Rissota Primavera

10 tips for running a successful Pause & Reflect debrief

David Gurteen rang me just before Christmas.  He’d read my recent blog post about the  Pause & Reflect (P&R) debrief session I was running for the Brighton Food Waste Colllective and wanted to understand how it differed from an After Action Review (AAR).

Here’s what I told him and via this link his observations on the technique:

In a P&R debrief the team (with the help of the Facilitator) is attempting to go beyond the questions posed by an AAR: what was supposed to happen; what did actually happen; what went well; and what might we do differently next time?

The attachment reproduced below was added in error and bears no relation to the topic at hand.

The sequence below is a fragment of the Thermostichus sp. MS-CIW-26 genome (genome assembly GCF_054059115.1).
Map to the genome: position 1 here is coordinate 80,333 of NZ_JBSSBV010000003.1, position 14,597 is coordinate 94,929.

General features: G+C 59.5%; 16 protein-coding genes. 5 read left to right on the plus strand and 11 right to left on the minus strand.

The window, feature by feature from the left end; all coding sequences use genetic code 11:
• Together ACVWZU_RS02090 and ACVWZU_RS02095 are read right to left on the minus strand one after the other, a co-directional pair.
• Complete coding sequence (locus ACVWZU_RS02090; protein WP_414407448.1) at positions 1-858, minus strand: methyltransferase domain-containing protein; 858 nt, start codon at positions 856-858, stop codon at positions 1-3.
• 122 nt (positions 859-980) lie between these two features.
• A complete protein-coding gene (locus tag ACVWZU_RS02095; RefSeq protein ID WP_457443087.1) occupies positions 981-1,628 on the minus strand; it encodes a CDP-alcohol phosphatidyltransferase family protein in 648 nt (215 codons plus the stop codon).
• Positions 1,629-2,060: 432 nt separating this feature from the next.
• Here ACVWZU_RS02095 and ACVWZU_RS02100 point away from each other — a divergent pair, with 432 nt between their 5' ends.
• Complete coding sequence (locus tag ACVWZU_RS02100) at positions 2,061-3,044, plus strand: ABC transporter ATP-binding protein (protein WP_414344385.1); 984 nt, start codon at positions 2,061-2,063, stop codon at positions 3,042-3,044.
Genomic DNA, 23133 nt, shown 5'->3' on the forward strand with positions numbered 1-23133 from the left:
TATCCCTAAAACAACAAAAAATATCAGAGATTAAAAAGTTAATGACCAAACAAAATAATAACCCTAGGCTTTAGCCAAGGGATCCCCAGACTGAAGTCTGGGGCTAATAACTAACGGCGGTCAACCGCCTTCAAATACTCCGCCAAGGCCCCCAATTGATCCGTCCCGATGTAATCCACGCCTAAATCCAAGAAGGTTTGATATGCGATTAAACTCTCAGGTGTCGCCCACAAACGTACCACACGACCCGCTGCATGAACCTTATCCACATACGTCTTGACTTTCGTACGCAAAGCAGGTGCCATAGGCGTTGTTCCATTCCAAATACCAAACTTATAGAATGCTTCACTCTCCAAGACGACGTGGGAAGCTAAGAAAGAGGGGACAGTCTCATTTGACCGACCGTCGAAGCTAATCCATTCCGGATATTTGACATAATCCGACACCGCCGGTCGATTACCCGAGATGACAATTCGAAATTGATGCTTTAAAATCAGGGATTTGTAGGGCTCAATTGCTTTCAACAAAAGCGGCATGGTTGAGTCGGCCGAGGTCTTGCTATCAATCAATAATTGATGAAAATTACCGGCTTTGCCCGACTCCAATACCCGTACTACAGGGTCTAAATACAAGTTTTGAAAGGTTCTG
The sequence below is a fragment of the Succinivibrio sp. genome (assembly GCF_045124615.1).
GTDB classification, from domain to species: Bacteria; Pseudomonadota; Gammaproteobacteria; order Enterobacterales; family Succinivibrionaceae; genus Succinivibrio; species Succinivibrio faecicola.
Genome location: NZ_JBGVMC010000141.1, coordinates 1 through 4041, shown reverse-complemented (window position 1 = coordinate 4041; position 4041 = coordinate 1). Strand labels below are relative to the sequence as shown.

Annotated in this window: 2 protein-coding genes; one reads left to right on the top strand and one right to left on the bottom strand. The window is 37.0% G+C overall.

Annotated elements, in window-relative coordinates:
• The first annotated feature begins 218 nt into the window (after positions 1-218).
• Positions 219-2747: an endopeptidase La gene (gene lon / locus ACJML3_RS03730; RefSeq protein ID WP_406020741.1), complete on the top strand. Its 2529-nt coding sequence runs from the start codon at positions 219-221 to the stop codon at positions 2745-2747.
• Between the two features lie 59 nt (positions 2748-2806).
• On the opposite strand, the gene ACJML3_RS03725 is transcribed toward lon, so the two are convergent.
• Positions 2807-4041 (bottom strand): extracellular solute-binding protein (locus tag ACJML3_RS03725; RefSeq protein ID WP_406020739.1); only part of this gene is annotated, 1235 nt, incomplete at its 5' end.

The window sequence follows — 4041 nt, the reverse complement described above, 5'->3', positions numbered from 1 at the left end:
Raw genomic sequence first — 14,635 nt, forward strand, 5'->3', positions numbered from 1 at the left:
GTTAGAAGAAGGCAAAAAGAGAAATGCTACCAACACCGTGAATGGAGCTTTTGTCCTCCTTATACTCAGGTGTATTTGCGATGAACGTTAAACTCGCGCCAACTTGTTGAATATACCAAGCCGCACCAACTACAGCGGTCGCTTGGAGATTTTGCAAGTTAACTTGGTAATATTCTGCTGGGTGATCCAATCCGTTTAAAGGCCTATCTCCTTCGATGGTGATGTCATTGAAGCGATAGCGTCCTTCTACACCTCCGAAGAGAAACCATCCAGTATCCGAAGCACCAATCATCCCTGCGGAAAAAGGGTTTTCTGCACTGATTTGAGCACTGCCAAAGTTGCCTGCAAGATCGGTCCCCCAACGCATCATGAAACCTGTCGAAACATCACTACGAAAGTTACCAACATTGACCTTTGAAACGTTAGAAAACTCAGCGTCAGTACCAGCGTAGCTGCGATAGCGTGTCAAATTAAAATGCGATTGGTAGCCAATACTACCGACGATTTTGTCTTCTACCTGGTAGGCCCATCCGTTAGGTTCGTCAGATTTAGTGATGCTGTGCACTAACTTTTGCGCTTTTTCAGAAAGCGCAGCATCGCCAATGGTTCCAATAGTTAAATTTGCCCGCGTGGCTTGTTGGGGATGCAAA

While these are valid areas of investigation they tend not to address the how or why an event succeeded or failed and overlook aspects of behaviour, space and culture.

P&R sessions look at all of these through the use of timelines and objects by recreating what happened formally and informally, before the event, during the event and after the event.

The technique I like to use is an A3 version of the Narrative Grid about which I’ve written before.

By way of an example (and with the kind permission of Vera, Mei-Weh and Saskia) I’d like to draw on the recent P&R session in Brighton.

Food Waste Collective Pause & Reflect:

We met informally at a quirky venue (Blue Man Bar) in Brighton. Despite background noise the team were able to raise and openly discuss the event. Here’s what I asked them to think about in advance:

The aim is to identify learning’s from the recent Food Collective Event that you might apply to current and future events. This session is best done with a timeline /narrative grid and I will ask these questions for each stage (Before/During/After):